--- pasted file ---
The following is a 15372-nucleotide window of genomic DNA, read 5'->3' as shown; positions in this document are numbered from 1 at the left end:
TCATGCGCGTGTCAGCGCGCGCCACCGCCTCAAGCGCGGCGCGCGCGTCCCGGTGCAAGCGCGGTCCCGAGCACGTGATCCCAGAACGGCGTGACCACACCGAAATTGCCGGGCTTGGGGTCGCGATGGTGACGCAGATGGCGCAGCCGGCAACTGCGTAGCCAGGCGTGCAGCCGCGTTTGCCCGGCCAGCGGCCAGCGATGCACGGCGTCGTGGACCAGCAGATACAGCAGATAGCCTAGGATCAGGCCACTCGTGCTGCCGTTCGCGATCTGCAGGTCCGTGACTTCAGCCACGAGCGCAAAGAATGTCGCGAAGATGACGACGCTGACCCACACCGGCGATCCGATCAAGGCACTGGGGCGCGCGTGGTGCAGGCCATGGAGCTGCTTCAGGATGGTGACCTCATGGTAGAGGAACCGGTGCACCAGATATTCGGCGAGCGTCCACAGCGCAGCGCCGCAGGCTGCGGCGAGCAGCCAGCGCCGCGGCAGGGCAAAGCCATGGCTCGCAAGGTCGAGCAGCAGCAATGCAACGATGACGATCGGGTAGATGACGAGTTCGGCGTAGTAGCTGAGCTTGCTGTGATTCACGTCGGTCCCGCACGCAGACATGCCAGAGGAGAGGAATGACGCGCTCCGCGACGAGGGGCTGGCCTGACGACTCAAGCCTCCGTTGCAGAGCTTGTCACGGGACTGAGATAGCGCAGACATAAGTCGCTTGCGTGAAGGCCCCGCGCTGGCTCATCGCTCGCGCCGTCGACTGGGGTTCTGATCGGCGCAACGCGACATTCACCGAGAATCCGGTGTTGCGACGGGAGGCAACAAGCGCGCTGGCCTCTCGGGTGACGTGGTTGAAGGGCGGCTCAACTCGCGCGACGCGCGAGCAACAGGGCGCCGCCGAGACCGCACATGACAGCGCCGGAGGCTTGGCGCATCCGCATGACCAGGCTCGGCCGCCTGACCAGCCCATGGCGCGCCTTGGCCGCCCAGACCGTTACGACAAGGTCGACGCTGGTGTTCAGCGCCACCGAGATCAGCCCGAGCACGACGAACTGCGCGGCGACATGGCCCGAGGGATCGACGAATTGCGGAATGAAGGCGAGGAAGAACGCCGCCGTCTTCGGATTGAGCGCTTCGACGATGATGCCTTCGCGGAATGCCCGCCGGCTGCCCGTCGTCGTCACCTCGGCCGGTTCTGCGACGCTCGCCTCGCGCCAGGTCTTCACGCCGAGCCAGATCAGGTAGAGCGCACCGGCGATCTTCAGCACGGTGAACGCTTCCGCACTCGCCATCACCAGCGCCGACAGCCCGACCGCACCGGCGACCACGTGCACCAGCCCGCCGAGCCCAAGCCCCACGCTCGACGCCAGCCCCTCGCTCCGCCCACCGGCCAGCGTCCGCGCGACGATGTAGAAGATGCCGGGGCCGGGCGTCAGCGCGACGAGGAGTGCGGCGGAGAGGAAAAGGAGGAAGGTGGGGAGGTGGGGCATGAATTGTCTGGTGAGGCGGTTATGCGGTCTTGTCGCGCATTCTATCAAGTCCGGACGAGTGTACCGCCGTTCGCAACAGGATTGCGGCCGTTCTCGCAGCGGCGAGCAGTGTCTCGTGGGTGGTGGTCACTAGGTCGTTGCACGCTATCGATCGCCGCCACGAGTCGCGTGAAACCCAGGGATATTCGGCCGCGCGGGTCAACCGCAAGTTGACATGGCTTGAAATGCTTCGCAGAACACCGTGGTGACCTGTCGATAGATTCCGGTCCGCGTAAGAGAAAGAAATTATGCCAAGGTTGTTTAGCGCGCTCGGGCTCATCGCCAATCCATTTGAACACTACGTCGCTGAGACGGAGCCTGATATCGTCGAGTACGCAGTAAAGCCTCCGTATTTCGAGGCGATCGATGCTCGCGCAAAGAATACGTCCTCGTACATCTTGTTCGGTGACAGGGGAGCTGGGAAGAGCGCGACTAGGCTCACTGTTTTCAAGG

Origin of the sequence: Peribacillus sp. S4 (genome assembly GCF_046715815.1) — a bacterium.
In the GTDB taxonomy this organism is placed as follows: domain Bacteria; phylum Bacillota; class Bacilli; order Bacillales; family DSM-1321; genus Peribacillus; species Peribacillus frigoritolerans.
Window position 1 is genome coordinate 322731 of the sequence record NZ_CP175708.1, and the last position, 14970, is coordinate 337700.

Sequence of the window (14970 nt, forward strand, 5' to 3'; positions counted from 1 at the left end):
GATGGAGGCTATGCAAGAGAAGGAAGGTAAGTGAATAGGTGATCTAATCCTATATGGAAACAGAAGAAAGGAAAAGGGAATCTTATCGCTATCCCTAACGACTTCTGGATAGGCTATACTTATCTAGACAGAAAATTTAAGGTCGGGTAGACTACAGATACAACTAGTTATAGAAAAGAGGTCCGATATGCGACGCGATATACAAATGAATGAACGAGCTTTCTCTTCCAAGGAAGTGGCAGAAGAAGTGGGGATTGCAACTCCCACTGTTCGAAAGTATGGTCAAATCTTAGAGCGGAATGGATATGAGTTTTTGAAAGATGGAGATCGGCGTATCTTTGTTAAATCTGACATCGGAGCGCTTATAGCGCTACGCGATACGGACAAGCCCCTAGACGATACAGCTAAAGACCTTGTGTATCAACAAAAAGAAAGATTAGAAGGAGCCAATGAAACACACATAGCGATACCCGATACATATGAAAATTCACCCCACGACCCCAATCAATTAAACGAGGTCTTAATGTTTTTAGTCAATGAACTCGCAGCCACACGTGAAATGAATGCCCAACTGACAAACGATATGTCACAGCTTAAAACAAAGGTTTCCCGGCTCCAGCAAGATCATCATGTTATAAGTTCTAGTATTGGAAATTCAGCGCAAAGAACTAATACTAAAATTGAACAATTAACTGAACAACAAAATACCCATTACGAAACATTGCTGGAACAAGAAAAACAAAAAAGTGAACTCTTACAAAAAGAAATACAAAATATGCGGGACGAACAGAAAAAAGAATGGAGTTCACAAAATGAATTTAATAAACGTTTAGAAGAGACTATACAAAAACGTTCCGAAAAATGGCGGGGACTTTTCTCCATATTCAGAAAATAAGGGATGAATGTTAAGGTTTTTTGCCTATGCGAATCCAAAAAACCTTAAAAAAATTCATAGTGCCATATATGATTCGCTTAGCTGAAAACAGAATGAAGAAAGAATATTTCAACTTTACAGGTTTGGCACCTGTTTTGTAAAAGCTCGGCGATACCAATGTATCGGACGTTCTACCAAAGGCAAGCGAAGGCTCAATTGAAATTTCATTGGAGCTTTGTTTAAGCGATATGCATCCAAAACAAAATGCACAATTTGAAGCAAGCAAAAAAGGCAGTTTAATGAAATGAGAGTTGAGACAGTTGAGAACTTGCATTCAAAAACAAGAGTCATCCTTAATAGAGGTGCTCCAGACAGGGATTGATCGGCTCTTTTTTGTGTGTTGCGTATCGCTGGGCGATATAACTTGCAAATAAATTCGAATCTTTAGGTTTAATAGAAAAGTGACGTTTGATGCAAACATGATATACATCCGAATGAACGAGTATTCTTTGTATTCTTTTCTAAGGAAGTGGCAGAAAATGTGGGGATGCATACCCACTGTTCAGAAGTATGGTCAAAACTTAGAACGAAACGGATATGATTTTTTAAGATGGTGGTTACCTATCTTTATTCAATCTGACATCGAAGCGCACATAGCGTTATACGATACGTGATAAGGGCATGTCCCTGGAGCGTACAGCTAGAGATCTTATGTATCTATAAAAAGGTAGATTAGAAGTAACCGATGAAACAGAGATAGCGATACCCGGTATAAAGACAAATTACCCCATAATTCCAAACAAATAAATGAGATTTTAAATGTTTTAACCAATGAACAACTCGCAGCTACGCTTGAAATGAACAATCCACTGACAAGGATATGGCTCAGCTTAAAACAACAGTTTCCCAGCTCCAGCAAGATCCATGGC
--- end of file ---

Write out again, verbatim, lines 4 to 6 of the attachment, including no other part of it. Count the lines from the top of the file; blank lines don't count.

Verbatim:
In the GTDB taxonomy this organism is placed as follows: domain Bacteria; phylum Bacillota; class Bacilli; order Bacillales; family DSM-1321; genus Peribacillus; species Peribacillus frigoritolerans.
Window position 1 is genome coordinate 322731 of the sequence record NZ_CP175708.1, and the last position, 14970, is coordinate 337700.

Sequence of the window (14970 nt, forward strand, 5' to 3'; positions counted from 1 at the left end):